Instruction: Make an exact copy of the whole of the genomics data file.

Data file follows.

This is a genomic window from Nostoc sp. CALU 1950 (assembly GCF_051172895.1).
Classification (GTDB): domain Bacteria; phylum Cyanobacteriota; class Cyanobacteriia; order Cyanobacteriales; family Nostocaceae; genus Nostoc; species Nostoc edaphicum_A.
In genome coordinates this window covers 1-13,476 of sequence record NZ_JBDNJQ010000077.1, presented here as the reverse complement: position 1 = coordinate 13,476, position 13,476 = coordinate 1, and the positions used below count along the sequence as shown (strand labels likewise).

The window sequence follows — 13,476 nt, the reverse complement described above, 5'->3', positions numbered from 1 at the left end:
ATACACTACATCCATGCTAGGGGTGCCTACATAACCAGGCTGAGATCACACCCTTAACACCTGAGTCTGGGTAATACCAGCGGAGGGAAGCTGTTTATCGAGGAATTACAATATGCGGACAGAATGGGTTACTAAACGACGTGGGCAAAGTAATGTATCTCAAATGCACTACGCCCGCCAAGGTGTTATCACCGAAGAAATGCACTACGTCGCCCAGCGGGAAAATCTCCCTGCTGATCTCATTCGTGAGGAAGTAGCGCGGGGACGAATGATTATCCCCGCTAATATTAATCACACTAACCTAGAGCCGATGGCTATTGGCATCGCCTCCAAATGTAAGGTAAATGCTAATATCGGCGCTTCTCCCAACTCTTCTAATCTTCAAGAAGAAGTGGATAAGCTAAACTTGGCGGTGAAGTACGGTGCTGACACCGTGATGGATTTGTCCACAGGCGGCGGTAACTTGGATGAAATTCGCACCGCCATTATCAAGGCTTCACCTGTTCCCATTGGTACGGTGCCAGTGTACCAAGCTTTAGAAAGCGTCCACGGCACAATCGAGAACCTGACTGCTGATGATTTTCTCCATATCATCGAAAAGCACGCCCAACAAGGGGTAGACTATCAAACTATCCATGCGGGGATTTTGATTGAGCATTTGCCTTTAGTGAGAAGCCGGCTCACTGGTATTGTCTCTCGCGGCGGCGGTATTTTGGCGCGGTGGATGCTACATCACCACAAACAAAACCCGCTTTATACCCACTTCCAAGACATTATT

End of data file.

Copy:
This is a genomic window from Nostoc sp. CALU 1950 (assembly GCF_051172895.1).
Classification (GTDB): domain Bacteria; phylum Cyanobacteriota; class Cyanobacteriia; order Cyanobacteriales; family Nostocaceae; genus Nostoc; species Nostoc edaphicum_A.
In genome coordinates this window covers 1-13,476 of sequence record NZ_JBDNJQ010000077.1, presented here as the reverse complement: position 1 = coordinate 13,476, position 13,476 = coordinate 1, and the positions used below count along the sequence as shown (strand labels likewise).

The window sequence follows — 13,476 nt, the reverse complement described above, 5'->3', positions numbered from 1 at the left end:
ATACACTACATCCATGCTAGGGGTGCCTACATAACCAGGCTGAGATCACACCCTTAACACCTGAGTCTGGGTAATACCAGCGGAGGGAAGCTGTTTATCGAGGAATTACAATATGCGGACAGAATGGGTTACTAAACGACGTGGGCAAAGTAATGTATCTCAAATGCACTACGCCCGCCAAGGTGTTATCACCGAAGAAATGCACTACGTCGCCCAGCGGGAAAATCTCCCTGCTGATCTCATTCGTGAGGAAGTAGCGCGGGGACGAATGATTATCCCCGCTAATATTAATCACACTAACCTAGAGCCGATGGCTATTGGCATCGCCTCCAAATGTAAGGTAAATGCTAATATCGGCGCTTCTCCCAACTCTTCTAATCTTCAAGAAGAAGTGGATAAGCTAAACTTGGCGGTGAAGTACGGTGCTGACACCGTGATGGATTTGTCCACAGGCGGCGGTAACTTGGATGAAATTCGCACCGCCATTATCAAGGCTTCACCTGTTCCCATTGGTACGGTGCCAGTGTACCAAGCTTTAGAAAGCGTCCACGGCACAATCGAGAACCTGACTGCTGATGATTTTCTCCATATCATCGAAAAGCACGCCCAACAAGGGGTAGACTATCAAACTATCCATGCGGGGATTTTGATTGAGCATTTGCCTTTAGTGAGAAGCCGGCTCACTGGTATTGTCTCTCGCGGCGGCGGTATTTTGGCGCGGTGGATGCTACATCACCACAAACAAAACCCGCTTTATACCCACTTCCAAGACATTATT